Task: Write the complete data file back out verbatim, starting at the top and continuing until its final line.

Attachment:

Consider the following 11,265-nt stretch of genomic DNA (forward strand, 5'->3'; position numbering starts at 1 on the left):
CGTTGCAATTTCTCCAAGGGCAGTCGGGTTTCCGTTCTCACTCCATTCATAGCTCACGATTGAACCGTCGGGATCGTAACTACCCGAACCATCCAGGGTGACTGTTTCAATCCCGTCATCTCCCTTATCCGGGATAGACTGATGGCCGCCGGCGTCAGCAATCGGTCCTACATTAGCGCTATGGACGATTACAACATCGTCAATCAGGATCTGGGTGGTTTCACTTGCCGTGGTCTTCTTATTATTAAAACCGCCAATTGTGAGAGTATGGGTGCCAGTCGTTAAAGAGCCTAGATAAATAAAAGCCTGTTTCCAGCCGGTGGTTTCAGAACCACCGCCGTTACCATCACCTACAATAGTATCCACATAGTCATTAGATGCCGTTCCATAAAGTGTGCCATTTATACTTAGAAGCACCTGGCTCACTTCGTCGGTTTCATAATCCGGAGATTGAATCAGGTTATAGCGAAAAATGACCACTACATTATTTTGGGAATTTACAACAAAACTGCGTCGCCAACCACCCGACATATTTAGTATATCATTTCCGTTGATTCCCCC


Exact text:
Consider the following 11,265-nt stretch of genomic DNA (forward strand, 5'->3'; position numbering starts at 1 on the left):
CGTTGCAATTTCTCCAAGGGCAGTCGGGTTTCCGTTCTCACTCCATTCATAGCTCACGATTGAACCGTCGGGATCGTAACTACCCGAACCATCCAGGGTGACTGTTTCAATCCCGTCATCTCCCTTATCCGGGATAGACTGATGGCCGCCGGCGTCAGCAATCGGTCCTACATTAGCGCTATGGACGATTACAACATCGTCAATCAGGATCTGGGTGGTTTCACTTGCCGTGGTCTTCTTATTATTAAAACCGCCAATTGTGAGAGTATGGGTGCCAGTCGTTAAAGAGCCTAGATAAATAAAAGCCTGTTTCCAGCCGGTGGTTTCAGAACCACCGCCGTTACCATCACCTACAATAGTATCCACATAGTCATTAGATGCCGTTCCATAAAGTGTGCCATTTATACTTAGAAGCACCTGGCTCACTTCGTCGGTTTCATAATCCGGAGATTGAATCAGGTTATAGCGAAAAATGACCACTACATTATTTTGGGAATTTACAACAAAACTGCGTCGCCAACCACCCGACATATTTAGTATATCATTTCCGTTGATTCCCCC